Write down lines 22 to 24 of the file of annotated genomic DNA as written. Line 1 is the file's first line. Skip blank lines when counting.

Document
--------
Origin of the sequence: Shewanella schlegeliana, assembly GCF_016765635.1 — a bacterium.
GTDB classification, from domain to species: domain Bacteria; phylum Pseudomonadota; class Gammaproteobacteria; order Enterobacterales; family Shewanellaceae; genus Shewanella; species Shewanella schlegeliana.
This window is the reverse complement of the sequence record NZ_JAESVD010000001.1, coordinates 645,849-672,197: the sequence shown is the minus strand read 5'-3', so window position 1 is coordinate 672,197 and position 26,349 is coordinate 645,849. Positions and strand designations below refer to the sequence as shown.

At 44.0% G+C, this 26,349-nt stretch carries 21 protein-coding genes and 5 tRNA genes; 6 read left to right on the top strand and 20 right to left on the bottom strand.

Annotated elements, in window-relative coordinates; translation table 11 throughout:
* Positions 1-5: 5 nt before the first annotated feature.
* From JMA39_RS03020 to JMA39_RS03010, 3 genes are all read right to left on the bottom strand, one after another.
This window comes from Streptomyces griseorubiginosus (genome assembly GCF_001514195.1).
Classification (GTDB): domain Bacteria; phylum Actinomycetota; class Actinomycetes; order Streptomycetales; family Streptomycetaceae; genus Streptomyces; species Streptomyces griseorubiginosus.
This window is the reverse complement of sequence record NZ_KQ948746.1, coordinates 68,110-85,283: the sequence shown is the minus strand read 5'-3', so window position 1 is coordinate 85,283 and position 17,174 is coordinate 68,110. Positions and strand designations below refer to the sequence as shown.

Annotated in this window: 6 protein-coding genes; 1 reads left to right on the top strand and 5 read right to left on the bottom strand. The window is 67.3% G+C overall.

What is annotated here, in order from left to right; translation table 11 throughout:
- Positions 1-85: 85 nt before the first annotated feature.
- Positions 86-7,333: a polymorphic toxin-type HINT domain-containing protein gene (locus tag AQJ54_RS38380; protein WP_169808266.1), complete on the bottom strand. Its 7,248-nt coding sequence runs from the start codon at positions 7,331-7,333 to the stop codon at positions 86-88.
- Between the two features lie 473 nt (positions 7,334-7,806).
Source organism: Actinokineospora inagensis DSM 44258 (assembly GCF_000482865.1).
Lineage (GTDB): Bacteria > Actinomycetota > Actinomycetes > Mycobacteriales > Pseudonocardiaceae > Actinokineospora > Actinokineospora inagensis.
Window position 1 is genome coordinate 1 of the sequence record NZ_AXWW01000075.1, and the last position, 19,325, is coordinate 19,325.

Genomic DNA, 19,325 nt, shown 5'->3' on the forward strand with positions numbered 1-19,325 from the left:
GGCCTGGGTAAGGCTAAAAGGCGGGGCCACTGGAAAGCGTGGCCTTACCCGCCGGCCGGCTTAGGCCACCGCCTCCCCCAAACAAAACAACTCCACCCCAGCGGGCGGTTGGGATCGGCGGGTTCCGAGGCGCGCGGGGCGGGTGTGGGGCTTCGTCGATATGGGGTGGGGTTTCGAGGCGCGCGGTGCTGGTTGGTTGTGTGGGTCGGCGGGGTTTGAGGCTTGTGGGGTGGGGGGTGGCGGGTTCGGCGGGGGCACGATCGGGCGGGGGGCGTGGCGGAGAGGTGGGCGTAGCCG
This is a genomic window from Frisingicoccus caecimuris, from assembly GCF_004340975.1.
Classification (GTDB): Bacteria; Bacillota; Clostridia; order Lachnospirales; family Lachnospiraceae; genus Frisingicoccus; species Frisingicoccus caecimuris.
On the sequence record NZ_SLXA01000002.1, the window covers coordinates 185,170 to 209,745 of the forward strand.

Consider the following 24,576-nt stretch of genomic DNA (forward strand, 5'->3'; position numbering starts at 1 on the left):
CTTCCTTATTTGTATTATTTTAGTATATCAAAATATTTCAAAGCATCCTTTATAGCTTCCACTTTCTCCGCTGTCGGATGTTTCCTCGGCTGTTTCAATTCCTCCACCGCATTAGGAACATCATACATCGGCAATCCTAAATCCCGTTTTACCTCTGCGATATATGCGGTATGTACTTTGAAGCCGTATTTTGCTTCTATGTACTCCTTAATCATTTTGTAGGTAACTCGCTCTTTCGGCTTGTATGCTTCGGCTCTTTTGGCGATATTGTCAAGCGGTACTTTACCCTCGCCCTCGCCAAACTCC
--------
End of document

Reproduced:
Classification (GTDB): Bacteria; Bacillota; Clostridia; order Lachnospirales; family Lachnospiraceae; genus Frisingicoccus; species Frisingicoccus caecimuris.
On the sequence record NZ_SLXA01000002.1, the window covers coordinates 185,170 to 209,745 of the forward strand.

Consider the following 24,576-nt stretch of genomic DNA (forward strand, 5'->3'; position numbering starts at 1 on the left):